Turning Ideas Into Products: Build in small increments

Step 0 is all about identifying a problem that someone is having. As we move on from Step 0, we need to figure out what we want to learn about our users and their problem. Then we build in small increments so we can validate that learning. In this second of five posts, we’ll cover how we do that. If you missed the first post on Step 0, check it out here.

As a reminder from our last post, here are the steps we use to eliminate uncertainty, fail quick, and fail cheap so we can build the right product for the right people:

  1. Step 0
  2. Build in small increments
  3. Get feedback from humans
  4. Learn from it
  5. Adjust based on what we learned

Build in small increments

We want to eliminate the risk of building the wrong thing, of solving the wrong problem. By putting something in front of users early and often, we can get feedback on how we are solving the problem they have.

We start by figuring out what we want to learn and then we figure out how we can learn in the most minimal way possible. We hypothesize how an idea we came up with in step 0 might solve our users’ problem in the form of:

We think 10% of our users will do/use X to solve this problem.

We’ll take an idea from those generated in Step 0 that we think might solve our users’ core problem and build it. We don’t do this with every possible idea that we generated but we start with those we can test with users. We start with those that we think have the most likelihood of solving the problem.

How do we start building it?

Well, it depends! We aim for the most minimal way possible and then try to simplify it even more. It can be very alluring to make it more complicated than it actually needs to be. Sometimes we can get away with sketching it out, paper prototyping it and putting it in front of our internal team to see if it’s even in the realm of a good idea. Paper prototypes can be as effective as more high-def prototypes like those built with traditional design tools or even with code. They can help flesh out the idea as a whole and some of the high level flow before jumping into any tech.

If we skip prototyping, we still aim to build the smallest possible vertical slice of what could work. This could include actual functionality or not. By vertical slice, we mean accomplishing a task end to end. This vertical slice may even have some manual steps involved.

Example 1

We think we need an approval process for free trials. We don't yet know the rules for approvals or if we even need any, so instead of building out an automated approval process, a human can step in to approve the free trial requests. When someone requests a free trial, we can send an email with a handy link to an approver. Once we know this process works manually and we learn more about the rules, we can decide when or if to solve it in an automated fashion.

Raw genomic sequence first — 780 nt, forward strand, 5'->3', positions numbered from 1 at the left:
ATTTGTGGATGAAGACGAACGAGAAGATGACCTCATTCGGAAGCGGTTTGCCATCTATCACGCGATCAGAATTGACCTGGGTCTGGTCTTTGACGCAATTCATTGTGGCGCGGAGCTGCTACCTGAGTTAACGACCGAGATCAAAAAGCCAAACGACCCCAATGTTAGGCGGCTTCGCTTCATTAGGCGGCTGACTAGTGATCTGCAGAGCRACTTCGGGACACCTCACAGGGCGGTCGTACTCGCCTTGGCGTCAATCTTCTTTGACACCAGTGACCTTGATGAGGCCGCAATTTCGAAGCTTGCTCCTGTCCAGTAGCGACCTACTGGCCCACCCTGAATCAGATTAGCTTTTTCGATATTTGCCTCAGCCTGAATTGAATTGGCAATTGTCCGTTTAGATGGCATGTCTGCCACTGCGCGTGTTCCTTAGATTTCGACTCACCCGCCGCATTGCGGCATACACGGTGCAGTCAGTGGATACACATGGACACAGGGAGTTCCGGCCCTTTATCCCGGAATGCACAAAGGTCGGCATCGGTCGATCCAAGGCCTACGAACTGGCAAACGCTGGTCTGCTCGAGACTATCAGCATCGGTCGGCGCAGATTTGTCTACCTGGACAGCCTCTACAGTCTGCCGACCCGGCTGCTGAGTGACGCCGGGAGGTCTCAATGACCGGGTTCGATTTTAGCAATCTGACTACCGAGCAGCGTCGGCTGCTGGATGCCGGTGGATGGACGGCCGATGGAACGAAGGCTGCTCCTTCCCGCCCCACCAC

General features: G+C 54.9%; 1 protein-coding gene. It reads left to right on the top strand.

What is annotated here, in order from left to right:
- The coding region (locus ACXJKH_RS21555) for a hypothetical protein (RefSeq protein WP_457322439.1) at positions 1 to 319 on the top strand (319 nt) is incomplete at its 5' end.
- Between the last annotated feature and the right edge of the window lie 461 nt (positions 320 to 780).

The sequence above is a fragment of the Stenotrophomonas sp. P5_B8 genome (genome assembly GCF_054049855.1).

Example 2

We think users will enable a more advanced feature. We don't even know what "advanced feature" means quite yet, but by presenting the user with the ability to enable the advanced feature through some settings, we can see if what they have today is working good enough or if we need to build out the more advanced feature at all.

In this case we only needed something visual without any backend functionality to support it. Can the user accomplish the task and can we measure the use of it without building the whole thing out front to back?

Example 3

Maybe we're trying to validate a very high-level problem just to see if it’s even a problem. We could throw up a landing page detailing out a possible solution or even a video. Testing how many email signups we get gives us a measurable result and gets us closer to solving the right problem and finding the right market.

 
 

What we build doesn’t have to be functional. It doesn’t have to be “complete”. It just needs to test a hypothesis and be measurable.

Not everything we test moves forward. Even if it gets good feedback and use, we may find it’s not on the critical path to solving the problem. Or we find it won’t provide enough value to users to justify spending the money to build it out. Maybe they like it, but won’t pay for it. Based on this feedback, we can determine what does move forward, what we keep refining, and what we discard. No matter what direction it goes, we’re learning more about our users and their problem.

Now what?

With Step 0, we learned about the problem that we need to solve without diving right into solutions. Building in small increments helps us reduce the risk of building the wrong thing or building something users won't use. It allows us to learn early, fail quick and fail cheap. Next up, we’ll cover gathering feedback from humans and practical ways to do so in the next post in the series.

Have an Idea? Need help making your product idea a reality? We'd love to collaborate. Get in touch!